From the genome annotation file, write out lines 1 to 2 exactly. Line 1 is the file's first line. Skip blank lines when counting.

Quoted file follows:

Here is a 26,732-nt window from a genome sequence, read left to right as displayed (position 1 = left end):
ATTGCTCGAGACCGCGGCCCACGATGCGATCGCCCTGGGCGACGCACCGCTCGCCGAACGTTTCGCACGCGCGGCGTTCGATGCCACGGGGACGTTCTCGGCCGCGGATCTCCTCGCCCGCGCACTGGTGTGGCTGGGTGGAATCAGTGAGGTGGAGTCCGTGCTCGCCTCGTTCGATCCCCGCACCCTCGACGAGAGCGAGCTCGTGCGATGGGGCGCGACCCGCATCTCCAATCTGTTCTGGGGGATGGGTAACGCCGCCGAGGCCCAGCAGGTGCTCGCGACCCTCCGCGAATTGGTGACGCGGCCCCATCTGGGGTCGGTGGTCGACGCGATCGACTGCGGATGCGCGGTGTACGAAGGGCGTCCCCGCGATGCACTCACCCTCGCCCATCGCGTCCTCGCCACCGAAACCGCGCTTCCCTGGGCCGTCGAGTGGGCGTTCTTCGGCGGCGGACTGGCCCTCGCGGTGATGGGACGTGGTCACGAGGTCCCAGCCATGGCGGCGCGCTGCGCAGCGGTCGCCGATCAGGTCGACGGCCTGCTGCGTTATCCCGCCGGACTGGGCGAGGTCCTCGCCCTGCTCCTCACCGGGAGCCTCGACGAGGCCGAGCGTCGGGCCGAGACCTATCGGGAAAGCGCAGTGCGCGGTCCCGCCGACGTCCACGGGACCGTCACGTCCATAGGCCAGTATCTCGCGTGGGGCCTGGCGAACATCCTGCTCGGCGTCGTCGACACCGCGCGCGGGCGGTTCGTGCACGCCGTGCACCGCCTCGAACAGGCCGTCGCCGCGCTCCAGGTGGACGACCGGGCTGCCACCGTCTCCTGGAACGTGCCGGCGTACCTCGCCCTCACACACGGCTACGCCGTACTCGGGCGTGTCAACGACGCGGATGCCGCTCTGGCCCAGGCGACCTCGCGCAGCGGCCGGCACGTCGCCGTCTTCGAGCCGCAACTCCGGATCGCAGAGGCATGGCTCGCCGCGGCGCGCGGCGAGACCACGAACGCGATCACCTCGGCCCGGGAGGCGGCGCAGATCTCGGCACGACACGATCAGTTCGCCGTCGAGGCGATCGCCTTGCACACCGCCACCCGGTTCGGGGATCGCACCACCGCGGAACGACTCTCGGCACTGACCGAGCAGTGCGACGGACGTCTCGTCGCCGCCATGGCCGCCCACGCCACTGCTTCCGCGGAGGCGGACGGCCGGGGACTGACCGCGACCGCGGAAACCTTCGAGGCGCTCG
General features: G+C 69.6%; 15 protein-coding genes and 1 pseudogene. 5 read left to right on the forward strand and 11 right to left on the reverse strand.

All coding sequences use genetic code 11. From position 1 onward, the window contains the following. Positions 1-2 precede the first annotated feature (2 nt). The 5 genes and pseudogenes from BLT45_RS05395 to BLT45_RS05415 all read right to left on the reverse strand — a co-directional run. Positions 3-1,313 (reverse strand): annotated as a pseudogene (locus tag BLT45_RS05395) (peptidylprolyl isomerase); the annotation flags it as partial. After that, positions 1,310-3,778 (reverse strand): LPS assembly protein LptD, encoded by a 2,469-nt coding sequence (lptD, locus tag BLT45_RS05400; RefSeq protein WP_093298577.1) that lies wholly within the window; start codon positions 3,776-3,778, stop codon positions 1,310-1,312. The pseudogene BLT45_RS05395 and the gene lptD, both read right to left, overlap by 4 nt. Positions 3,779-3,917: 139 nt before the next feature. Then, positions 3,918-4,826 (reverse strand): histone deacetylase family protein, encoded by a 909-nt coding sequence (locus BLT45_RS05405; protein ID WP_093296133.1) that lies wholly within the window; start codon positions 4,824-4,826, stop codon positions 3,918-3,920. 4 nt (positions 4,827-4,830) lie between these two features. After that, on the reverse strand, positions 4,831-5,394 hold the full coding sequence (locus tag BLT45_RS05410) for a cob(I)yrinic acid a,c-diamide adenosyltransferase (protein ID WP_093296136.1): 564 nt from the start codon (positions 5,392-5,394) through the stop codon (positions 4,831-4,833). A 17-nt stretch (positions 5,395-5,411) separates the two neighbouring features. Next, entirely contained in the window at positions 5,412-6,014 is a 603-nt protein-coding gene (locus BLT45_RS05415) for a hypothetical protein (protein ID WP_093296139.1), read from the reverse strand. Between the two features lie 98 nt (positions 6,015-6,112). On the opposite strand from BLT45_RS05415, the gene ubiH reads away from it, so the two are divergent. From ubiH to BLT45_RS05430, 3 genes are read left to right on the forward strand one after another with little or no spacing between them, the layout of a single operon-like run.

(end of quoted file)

Here is a 26,732-nt window from a genome sequence, read left to right as displayed (position 1 = left end):
ATTGCTCGAGACCGCGGCCCACGATGCGATCGCCCTGGGCGACGCACCGCTCGCCGAACGTTTCGCACGCGCGGCGTTCGATGCCACGGGGACGTTCTCGGCCGCGGATCTCCTCGCCCGCGCACTGGTGTGGCTGGGTGGAATCAGTGAGGTGGAGTCCGTGCTCGCCTCGTTCGATCCCCGCACCCTCGACGAGAGCGAGCTCGTGCGATGGGGCGCGACCCGCATCTCCAATCTGTTCTGGGGGATGGGTAACGCCGCCGAGGCCCAGCAGGTGCTCGCGACCCTCCGCGAATTGGTGACGCGGCCCCATCTGGGGTCGGTGGTCGACGCGATCGACTGCGGATGCGCGGTGTACGAAGGGCGTCCCCGCGATGCACTCACCCTCGCCCATCGCGTCCTCGCCACCGAAACCGCGCTTCCCTGGGCCGTCGAGTGGGCGTTCTTCGGCGGCGGACTGGCCCTCGCGGTGATGGGACGTGGTCACGAGGTCCCAGCCATGGCGGCGCGCTGCGCAGCGGTCGCCGATCAGGTCGACGGCCTGCTGCGTTATCCCGCCGGACTGGGCGAGGTCCTCGCCCTGCTCCTCACCGGGAGCCTCGACGAGGCCGAGCGTCGGGCCGAGACCTATCGGGAAAGCGCAGTGCGCGGTCCCGCCGACGTCCACGGGACCGTCACGTCCATAGGCCAGTATCTCGCGTGGGGCCTGGCGAACATCCTGCTCGGCGTCGTCGACACCGCGCGCGGGCGGTTCGTGCACGCCGTGCACCGCCTCGAACAGGCCGTCGCCGCGCTCCAGGTGGACGACCGGGCTGCCACCGTCTCCTGGAACGTGCCGGCGTACCTCGCCCTCACACACGGCTACGCCGTACTCGGGCGTGTCAACGACGCGGATGCCGCTCTGGCCCAGGCGACCTCGCGCAGCGGCCGGCACGTCGCCGTCTTCGAGCCGCAACTCCGGATCGCAGAGGCATGGCTCGCCGCGGCGCGCGGCGAGACCACGAACGCGATCACCTCGGCCCGGGAGGCGGCGCAGATCTCGGCACGACACGATCAGTTCGCCGTCGAGGCGATCGCCTTGCACACCGCCACCCGGTTCGGGGATCGCACCACCGCGGAACGACTCTCGGCACTGACCGAGCAGTGCGACGGACGTCTCGTCGCCGCCATGGCCGCCCACGCCACTGCTTCCGCGGAGGCGGACGGCCGGGGACTGACCGCGACCGCGGAAACCTTCGAGGCGCTCG